Pre-K-16 Education

Education is touted as the great social equalizer. It has been identified as an avenue for professional and economic advancement. Acknowledging such opportunities, institutions and governments around the world have declared that education is a human right. Despite these pledges, the right to a free and fair education is not a federally guaranteed constitutional right in the United States, which results in a system that bestows these academic and economic benefits discriminately.

 

If we are to emerge from the pandemic with hope, it will be because we've made sure that the quality of schools don't depend on property taxes. It will be because we've stopped penalizing students and teachers because of standardized tests. It will be because we've lifted the burden of student loan debt. It will be because we've unlocked opportunities for advancement for everyone.

• Guarantee education as a human right under the US Constitution

• Free Pre K-16 education

• Federal subsidies for graduate degrees

• Cancel student loan debt

• Abolish federal standardized test mandates

• Universal school meals

• Strengthen Individuals with Disabilities Education Act (IDEA)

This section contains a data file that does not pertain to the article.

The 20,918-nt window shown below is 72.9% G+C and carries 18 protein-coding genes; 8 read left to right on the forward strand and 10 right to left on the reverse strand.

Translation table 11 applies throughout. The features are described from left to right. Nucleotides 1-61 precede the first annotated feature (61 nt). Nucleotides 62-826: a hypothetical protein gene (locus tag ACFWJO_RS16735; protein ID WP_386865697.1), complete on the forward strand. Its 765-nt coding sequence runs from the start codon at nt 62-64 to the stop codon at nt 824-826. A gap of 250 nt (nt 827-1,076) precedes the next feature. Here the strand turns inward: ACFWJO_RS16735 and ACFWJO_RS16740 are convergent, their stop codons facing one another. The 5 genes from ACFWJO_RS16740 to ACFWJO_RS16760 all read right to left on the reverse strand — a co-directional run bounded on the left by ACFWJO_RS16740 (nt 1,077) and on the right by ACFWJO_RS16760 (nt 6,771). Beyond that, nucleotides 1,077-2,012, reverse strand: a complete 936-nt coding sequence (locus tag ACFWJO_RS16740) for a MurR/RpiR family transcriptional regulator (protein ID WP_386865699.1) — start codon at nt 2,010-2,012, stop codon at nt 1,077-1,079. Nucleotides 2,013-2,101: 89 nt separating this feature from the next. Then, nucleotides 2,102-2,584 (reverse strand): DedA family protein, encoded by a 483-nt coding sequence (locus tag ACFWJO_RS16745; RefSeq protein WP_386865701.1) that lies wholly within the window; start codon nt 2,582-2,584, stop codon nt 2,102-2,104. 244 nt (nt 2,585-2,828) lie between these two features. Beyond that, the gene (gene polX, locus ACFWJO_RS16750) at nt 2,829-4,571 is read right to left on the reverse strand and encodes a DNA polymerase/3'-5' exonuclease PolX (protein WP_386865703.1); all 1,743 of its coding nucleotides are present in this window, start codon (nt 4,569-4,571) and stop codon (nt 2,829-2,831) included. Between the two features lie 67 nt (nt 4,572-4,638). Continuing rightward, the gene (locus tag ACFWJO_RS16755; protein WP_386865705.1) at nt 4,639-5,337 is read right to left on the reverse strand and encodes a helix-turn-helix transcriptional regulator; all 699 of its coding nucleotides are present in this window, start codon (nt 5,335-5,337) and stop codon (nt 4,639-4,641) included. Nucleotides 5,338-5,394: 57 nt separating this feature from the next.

• Challenge state truancy laws

• Moratorium on for-profit charter schools

• Federal investments in school infrastructure

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Guarantee Education as a Human Right

Education is not a right protected under the federal constitution. A constitutional amendment lays the framework for the federal government to play a larger role in education: equitable funding, strong investments in school infrastructure, incentives for best practices.

Free Pre K-16 Education

If we are to realize any sort of advancement, that advancement must start with investments in education. It is no longer adequate to cap those investments at the twelfth grade. We must expand education investments and include Pre-K and college and subsidize graduate degrees. Every investment made in education yields an improvement in health and earnings. We're a better, happier, more productive country if we're all educated.

Cancel Student Loan Debt

Minimum wage workers cannot afford rent in any state in the country. In New Jersey, workers must make over $30.00 per hour to afford a two-bedroom apartment. When they "pull themselves up by the bootstraps," they are faced with a lifetime of student loan payments - student loan payments that are bleeding into our seniors' years of retirement. This burden has caused workers to delay starting a family or purchasing a home and this burden has forced workers to work multiple jobs. We were not meant to work ourselves to the point of exhaustion. I imagine a country that invests in the talents of its people and doesn't treat education as a privilege.

Abolish Federal Standardized Test Mandates